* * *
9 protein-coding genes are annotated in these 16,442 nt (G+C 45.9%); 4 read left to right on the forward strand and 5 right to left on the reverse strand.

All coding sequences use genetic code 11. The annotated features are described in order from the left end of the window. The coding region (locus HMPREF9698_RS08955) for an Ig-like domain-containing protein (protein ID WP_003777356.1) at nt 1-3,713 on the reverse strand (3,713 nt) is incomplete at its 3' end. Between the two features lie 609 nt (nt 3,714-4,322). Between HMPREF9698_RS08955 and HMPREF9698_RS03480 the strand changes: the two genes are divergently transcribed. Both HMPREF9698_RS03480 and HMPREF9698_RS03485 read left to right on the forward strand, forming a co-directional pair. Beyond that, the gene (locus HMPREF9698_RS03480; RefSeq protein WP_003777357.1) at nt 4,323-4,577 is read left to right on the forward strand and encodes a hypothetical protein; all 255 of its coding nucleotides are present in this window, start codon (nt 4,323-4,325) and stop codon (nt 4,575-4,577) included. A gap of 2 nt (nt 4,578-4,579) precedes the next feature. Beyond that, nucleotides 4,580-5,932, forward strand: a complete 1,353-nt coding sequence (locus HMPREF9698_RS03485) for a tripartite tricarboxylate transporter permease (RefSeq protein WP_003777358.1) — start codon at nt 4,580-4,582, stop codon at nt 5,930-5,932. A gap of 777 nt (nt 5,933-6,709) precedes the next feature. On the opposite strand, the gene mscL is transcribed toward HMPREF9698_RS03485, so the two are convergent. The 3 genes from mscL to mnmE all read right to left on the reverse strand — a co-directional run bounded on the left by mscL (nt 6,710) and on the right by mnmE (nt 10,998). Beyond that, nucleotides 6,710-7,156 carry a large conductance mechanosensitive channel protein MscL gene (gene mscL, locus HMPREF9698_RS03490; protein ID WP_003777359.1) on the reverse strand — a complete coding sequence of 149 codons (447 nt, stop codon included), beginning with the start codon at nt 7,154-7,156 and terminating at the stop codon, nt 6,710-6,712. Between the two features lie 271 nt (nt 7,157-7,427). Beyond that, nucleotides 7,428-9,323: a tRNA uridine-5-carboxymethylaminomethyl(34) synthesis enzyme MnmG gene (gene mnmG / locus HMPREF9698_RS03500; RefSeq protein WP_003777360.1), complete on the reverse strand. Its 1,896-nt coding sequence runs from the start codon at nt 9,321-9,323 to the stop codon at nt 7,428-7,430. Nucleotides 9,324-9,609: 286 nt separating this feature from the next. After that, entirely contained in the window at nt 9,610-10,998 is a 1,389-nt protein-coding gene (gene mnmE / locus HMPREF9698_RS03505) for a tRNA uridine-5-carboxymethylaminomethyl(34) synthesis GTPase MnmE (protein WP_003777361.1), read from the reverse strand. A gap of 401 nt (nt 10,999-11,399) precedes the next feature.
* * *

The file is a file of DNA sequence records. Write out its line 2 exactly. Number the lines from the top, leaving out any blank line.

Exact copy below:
All coding sequences use genetic code 11. The annotated features are described in order from the left end of the window. The coding region (locus HMPREF9698_RS08955) for an Ig-like domain-containing protein (protein ID WP_003777356.1) at nt 1-3,713 on the reverse strand (3,713 nt) is incomplete at its 3' end. Between the two features lie 609 nt (nt 3,714-4,322). Between HMPREF9698_RS08955 and HMPREF9698_RS03480 the strand changes: the two genes are divergently transcribed. Both HMPREF9698_RS03480 and HMPREF9698_RS03485 read left to right on the forward strand, forming a co-directional pair. Beyond that, the gene (locus HMPREF9698_RS03480; RefSeq protein WP_003777357.1) at nt 4,323-4,577 is read left to right on the forward strand and encodes a hypothetical protein; all 255 of its coding nucleotides are present in this window, start codon (nt 4,323-4,325) and stop codon (nt 4,575-4,577) included. A gap of 2 nt (nt 4,578-4,579) precedes the next feature. Beyond that, nucleotides 4,580-5,932, forward strand: a complete 1,353-nt coding sequence (locus HMPREF9698_RS03485) for a tripartite tricarboxylate transporter permease (RefSeq protein WP_003777358.1) — start codon at nt 4,580-4,582, stop codon at nt 5,930-5,932. A gap of 777 nt (nt 5,933-6,709) precedes the next feature. On the opposite strand, the gene mscL is transcribed toward HMPREF9698_RS03485, so the two are convergent. The 3 genes from mscL to mnmE all read right to left on the reverse strand — a co-directional run bounded on the left by mscL (nt 6,710) and on the right by mnmE (nt 10,998). Beyond that, nucleotides 6,710-7,156 carry a large conductance mechanosensitive channel protein MscL gene (gene mscL, locus HMPREF9698_RS03490; protein ID WP_003777359.1) on the reverse strand — a complete coding sequence of 149 codons (447 nt, stop codon included), beginning with the start codon at nt 7,154-7,156 and terminating at the stop codon, nt 6,710-6,712. Between the two features lie 271 nt (nt 7,157-7,427). Beyond that, nucleotides 7,428-9,323: a tRNA uridine-5-carboxymethylaminomethyl(34) synthesis enzyme MnmG gene (gene mnmG / locus HMPREF9698_RS03500; RefSeq protein WP_003777360.1), complete on the reverse strand. Its 1,896-nt coding sequence runs from the start codon at nt 9,321-9,323 to the stop codon at nt 7,428-7,430. Nucleotides 9,324-9,609: 286 nt separating this feature from the next. After that, entirely contained in the window at nt 9,610-10,998 is a 1,389-nt protein-coding gene (gene mnmE / locus HMPREF9698_RS03505) for a tRNA uridine-5-carboxymethylaminomethyl(34) synthesis GTPase MnmE (protein WP_003777361.1), read from the reverse strand. A gap of 401 nt (nt 10,999-11,399) precedes the next feature.